05 July 2008

The challenge of demographic change (1)

The population of Newfoundland and Labrador is changing.

The most recent analysis by Statistics Canada for the period 2003-2007 reveals some interesting trends.


The chart at right shows the population change in the St. John's census metropolitan area by contributing factors.

Natural increase - that is the net of deaths and births  - is the smallest factor.  That's the little yellow blocks.  While births outnumbered deaths in the years shown, the net increase has dropped from 249 in 2004 to 114 in 2007.

Net international migration - the people coming and going internationally  - is also a small contributor.  It's down from a peak in 2004 of 522, hitting the lowest point  (271) in 2006.

Interprovincial migration - the movement between provinces - showed the only net decline of the four factors.  Each year shows a net loss (more out than in) for this factor, with the peak in 2005 of 1088.
Think about this one.  Despite the booming economy, there are more people leaving St. John's to work in other provinces in each of the past five years than are coming here.  This tends to poke a big poke in the homing pigeon theory of how the labour shortfalls in the local economy will sort themselves out.

The biggest source of population change in St. John's in each year, though, has been net intraprovincial migration, that is movement from outside the overpass into the capital. It's coloured red on this chart just to really draw your eye to it.

Almost 1500 more people moved into St. John's from the rest of the province in 2004, 2006 and 2007 than moved from St. John's to points beyond Paradise.



WJM said...

But, Ed - according to that chart, inteprovincial outmigration from St. John's was higher in 2005, 06 and 07 than it was in 03, before Danny Williams came into office.

Considering that everything was terrible before He came along, and everything is wonderful now that He is here, how is that possible?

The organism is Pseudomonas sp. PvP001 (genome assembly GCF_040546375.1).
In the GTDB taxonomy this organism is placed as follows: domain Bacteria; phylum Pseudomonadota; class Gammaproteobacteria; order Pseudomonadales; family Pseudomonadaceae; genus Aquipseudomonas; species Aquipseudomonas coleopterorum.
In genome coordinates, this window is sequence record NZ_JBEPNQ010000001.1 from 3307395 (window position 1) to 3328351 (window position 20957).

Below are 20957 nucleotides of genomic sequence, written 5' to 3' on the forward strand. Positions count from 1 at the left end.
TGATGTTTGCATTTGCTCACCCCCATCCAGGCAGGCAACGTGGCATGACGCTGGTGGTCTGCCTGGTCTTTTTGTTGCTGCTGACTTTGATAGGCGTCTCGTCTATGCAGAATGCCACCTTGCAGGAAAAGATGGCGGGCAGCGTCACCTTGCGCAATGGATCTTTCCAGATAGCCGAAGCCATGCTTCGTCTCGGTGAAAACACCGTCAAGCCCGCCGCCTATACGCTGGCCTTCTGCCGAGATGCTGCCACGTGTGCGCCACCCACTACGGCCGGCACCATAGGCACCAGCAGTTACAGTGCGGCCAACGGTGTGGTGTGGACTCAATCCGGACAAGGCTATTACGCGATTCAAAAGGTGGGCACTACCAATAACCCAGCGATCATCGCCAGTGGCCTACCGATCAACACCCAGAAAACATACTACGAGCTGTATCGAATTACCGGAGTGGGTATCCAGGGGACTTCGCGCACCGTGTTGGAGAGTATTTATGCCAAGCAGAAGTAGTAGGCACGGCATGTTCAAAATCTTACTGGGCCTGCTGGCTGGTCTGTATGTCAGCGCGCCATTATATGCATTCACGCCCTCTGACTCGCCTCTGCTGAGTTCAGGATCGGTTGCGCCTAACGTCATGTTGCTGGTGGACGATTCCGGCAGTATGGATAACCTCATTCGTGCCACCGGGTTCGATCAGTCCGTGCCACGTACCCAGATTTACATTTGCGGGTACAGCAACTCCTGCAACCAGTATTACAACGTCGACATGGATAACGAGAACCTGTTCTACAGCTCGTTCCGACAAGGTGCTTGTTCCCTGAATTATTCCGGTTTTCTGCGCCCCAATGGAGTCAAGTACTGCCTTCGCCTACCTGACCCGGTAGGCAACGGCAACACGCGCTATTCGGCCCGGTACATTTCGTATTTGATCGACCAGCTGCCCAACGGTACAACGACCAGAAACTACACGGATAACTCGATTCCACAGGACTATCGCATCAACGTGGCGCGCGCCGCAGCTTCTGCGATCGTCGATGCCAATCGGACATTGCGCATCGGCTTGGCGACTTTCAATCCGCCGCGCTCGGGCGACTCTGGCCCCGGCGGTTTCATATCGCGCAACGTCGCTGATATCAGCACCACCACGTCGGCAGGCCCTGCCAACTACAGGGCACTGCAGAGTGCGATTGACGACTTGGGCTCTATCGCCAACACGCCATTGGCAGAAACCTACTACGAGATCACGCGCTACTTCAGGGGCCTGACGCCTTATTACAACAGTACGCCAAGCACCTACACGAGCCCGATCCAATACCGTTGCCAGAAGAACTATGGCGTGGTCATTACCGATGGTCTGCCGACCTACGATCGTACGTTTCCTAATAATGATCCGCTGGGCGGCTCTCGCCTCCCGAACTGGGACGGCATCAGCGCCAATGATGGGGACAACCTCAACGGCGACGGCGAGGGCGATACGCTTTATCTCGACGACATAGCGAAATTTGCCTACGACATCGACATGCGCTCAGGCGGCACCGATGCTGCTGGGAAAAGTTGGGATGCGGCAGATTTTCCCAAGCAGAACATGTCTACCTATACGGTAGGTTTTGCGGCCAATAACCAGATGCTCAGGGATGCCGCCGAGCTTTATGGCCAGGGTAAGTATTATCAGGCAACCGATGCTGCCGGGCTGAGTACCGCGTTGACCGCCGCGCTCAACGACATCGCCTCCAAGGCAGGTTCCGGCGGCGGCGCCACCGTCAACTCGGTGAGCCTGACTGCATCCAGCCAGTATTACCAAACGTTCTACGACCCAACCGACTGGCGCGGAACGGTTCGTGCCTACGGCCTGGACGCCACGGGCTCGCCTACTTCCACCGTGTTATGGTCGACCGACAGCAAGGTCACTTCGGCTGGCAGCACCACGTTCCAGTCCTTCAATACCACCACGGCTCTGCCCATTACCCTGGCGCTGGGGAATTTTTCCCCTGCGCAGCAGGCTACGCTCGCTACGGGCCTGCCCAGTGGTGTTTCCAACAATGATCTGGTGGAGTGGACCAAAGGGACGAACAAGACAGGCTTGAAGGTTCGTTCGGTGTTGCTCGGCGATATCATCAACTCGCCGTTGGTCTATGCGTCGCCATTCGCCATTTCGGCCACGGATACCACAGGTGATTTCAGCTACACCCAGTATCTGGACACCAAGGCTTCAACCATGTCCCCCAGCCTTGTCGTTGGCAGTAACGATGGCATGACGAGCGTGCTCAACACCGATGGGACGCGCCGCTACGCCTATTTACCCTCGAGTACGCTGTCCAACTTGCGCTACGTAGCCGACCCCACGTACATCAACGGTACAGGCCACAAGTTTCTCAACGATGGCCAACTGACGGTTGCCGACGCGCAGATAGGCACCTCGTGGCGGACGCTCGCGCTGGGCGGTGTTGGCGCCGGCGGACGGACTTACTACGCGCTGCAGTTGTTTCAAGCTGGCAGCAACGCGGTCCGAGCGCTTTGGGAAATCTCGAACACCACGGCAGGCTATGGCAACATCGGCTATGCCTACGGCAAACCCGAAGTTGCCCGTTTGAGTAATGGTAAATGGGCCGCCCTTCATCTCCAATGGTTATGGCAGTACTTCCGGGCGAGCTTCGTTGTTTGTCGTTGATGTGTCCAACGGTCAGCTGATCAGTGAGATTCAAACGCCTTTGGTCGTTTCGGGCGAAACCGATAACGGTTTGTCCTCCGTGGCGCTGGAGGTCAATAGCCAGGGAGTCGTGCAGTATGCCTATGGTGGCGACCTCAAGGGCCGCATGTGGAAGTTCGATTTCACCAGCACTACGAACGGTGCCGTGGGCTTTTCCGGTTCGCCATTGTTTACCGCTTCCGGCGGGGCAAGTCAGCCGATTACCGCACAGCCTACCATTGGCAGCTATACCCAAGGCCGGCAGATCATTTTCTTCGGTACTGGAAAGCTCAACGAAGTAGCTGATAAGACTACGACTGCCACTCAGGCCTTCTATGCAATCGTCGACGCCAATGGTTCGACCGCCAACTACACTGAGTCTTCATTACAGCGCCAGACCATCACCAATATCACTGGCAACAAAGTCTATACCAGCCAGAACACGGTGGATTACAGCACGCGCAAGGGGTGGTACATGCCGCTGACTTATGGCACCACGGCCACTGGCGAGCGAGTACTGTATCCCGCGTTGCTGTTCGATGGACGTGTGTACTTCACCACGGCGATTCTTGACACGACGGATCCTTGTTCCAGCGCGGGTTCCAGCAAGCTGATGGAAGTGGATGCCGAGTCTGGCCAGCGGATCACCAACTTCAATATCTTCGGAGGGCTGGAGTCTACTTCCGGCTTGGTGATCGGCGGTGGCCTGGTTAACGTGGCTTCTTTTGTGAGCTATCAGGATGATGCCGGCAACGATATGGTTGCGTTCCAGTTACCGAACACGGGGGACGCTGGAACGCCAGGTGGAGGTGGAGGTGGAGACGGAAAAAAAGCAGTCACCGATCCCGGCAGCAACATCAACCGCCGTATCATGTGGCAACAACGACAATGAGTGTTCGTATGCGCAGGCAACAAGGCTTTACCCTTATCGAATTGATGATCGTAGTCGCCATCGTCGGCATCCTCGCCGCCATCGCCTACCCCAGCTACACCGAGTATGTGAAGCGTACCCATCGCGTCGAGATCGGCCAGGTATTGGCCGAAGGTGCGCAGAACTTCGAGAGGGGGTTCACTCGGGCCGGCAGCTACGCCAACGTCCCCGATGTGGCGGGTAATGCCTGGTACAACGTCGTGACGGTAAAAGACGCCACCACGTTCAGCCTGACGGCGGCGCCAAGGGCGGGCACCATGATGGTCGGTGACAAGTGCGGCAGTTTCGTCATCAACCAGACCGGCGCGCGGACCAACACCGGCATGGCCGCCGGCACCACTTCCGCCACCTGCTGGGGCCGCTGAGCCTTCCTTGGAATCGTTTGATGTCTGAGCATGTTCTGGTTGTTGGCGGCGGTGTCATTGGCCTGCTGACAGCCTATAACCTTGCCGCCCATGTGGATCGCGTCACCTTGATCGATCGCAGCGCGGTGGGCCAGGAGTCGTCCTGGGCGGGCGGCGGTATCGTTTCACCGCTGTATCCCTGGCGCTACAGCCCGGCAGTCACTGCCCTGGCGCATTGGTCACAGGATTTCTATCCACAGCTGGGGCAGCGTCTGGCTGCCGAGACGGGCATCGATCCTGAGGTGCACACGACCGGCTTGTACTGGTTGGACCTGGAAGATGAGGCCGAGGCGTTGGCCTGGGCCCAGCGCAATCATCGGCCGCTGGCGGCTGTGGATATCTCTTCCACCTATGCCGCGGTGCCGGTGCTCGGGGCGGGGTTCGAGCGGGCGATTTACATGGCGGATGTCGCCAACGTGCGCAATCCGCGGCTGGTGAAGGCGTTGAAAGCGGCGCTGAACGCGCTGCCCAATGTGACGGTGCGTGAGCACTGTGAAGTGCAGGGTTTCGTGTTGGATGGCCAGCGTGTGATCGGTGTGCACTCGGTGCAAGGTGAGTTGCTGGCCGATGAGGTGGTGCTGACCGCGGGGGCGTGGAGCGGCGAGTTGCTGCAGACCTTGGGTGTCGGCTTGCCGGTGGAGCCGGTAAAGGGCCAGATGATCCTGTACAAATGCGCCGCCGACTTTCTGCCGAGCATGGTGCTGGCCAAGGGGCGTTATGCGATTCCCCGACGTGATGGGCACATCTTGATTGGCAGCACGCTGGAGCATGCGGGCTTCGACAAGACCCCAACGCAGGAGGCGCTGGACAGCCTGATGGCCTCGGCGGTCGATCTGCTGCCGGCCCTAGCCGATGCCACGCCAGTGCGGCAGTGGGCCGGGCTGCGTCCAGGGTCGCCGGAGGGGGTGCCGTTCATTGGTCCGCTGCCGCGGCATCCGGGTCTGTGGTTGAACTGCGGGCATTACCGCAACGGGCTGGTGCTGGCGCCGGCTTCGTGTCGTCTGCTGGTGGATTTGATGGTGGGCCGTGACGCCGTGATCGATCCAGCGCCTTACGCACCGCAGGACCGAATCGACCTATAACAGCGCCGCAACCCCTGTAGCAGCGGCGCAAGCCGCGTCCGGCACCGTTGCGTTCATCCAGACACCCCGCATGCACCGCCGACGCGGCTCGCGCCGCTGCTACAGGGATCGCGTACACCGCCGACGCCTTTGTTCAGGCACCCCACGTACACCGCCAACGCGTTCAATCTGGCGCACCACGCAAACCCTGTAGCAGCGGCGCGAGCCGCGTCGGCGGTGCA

Oh, now I get it. Your figures MUST be wrong.

Either that, or it's Statistics CANADA shafting us again to get back at Us for the Accord. Maybe We should compile Our own statistics.

Edward G. Hollett said...

All jokes to one side, one of the things I have been consistently pointing to is a longer term trend in demographics that was identified quite some time ago.

The patterns of internal migration, both within Canada and within Newfoundland and Labrador have been going on for some time.

In other words, this isn't about a particular party or a particular premier. There are issues here which need to be tackled consistently over a long period of time.

Part of the underpinning of the SEP, which I have been serializing, is increased productivity.

Well in the early 1990s the changes in demographics may not have been fully realised but they certainly were by the time the SSP was approved by cabinet for release in 1995. I'll be serialising that too, since the document was never distributed.

The new Tobin administration went down another road and, in fact, ordered the destruction of the 1,000 copies of the real SSP. Some survived, thankfully.

One of the points made pretty forcefully in it was the need to adjust spending based on changing demographics while over in the economic area increased productivity would help cope with the dependency ratio problem.

What we've seen over the decade since the SSP was shelved has been a piecemeal approach through three administrations to the economic side of things. There's been a heavy emphasis on megaproject development driven by government.

The less sexy developments driven by entrepreneurship and competitiveness haven't really been supported fully (it's a mindset not a cash issue). To my mind, those sorts of initiatives are the ones that can help create alternatives to moving away.

Another part of the demographics issue is that these are not issues which government can actually prevent. They can only cope with the impacts and implications.

The bootie call ($1000 per live birth) is an example of government policy that completely misses the substantive issues in demographics. It looks good politically but it is superficial.

Aside from the fact it hasn't worked anywhere else, paying people to have babies doesn't produce jobs that will, in the end, keep those kiddies in the province earning money and paying taxes.

Think about it for a second. Why do people leave, as they have been leaving in droves for decades? It's because of jobs. Paying them a grand to spit out a baby won't change that. We were the most fecund crowd outside of the Third World in the 1950s and 1960s and those babies packed up and left in the 70s and 80s and into the 90s.